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From Paul Davis <>
Subject Re: Fundamentals Question on CoucheDB's append only b+tree.
Date Wed, 14 Mar 2012 02:10:34 GMT
On Tue, Mar 13, 2012 at 5:50 PM, Bob Dionne
<> wrote:
> That's largely correct, though couchdb's btree is neither fish nor fowl.
> It doesn't have an order (B-trees generally do) and it does store values in the inner
nodes (B+trees do not)

The lack of order is the big thing. Though I'd slightly disagree with
the no values in inner nodes assessment. Strictly speaking, I would
say they do not as to get a key's value you have to read through to a
leaf node. I would guess that you're referring to the reduction values
stored on internal nodes, and while they are "values" technically,
they aren't the "value" of the "key/value" type. Specifically, they
don't have a 1:1 mapping to keys.

IOW, the internal storage of reductions directly in the inner-nodes is
an extension to the b+tree algorithm that could be done perfectly
validly in a textbook example of b+trees.

OTOH, I definitely agree about the lack of order. Sadly each time I've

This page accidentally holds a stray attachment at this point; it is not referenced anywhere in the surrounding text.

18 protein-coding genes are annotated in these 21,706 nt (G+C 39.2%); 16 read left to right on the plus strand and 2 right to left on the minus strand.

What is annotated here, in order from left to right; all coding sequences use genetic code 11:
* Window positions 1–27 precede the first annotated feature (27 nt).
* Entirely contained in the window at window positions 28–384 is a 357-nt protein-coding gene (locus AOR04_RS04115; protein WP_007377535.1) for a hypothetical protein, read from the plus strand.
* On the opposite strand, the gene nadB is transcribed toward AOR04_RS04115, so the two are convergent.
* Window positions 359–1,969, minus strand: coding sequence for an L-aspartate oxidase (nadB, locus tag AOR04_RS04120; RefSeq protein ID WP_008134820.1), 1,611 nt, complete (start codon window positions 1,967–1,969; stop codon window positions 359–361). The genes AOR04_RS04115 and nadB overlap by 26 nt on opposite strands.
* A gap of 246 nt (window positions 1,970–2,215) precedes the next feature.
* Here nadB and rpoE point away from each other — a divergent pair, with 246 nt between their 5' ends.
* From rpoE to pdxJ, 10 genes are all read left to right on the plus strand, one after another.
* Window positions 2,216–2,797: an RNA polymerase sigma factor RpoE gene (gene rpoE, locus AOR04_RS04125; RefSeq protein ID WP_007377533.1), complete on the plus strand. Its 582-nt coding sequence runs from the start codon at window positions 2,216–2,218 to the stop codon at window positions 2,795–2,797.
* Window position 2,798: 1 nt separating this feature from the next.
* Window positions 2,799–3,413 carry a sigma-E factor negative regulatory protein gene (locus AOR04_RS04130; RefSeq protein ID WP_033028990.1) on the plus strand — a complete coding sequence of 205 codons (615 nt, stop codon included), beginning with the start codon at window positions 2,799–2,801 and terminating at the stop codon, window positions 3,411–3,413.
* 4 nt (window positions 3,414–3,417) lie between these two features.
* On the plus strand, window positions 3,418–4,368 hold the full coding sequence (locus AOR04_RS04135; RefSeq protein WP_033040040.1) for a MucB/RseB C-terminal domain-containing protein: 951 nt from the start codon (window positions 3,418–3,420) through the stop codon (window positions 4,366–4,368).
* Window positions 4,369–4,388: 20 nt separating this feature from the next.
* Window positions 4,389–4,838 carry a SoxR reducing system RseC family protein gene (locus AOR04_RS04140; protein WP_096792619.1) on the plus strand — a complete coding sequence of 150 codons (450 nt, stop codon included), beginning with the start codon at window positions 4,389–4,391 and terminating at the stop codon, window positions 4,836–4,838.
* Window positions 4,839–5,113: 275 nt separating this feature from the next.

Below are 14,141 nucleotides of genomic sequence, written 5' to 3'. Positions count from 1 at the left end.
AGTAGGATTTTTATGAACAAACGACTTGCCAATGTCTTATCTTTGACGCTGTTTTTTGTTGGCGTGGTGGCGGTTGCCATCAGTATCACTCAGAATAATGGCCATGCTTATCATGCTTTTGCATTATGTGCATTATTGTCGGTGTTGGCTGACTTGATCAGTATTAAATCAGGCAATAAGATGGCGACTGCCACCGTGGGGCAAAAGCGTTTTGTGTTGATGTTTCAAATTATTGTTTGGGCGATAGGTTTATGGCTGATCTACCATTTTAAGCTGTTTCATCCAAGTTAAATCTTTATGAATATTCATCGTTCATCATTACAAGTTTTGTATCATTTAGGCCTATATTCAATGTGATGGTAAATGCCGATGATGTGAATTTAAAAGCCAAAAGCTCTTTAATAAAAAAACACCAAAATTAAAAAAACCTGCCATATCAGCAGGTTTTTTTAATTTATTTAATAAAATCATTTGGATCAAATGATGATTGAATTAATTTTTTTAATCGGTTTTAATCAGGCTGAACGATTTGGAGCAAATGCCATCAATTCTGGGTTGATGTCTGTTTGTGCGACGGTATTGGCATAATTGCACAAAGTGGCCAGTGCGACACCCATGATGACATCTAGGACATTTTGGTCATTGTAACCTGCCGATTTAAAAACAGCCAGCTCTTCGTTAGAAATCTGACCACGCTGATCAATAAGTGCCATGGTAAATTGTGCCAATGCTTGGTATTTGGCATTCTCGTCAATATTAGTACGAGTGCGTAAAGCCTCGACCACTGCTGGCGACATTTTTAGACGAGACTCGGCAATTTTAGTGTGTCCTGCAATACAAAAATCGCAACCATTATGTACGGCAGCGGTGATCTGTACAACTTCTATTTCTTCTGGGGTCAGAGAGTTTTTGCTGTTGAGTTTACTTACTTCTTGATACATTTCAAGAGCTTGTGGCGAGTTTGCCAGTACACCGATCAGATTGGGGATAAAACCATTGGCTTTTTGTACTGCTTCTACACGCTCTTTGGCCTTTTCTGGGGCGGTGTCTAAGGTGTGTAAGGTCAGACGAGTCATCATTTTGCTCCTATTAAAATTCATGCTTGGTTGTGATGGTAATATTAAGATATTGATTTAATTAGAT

tried to enforce that I end up making the whole thing considerably
slower so in this case engineering pragmatism wins over theoretical

> As Paul might say it's a B~tree
> On Mar 13, 2012, at 3:31 PM, Randall Leeds wrote:
>> On Tue, Mar 13, 2012 at 10:40, Robert Newson <> wrote:
>>> There's no linked list running between the leafs. A b+tree doesn't
>>> require one, though it's a common addition. The b+tree algorithm is a
>>> revision over a binary tree (where inner nodes point strictly at one
>>> left and one right item). To be a b+tree you need to hold many
>>> pointers on an inner node.
>> I thought being a B-tree was to have many pointers in inner nodes, being a
>> B+tree was to have *only* pointers in inner nodes and the values all at the
>> leaf nodes.
>> Whatever it's called, the latter is what CouchDB has.

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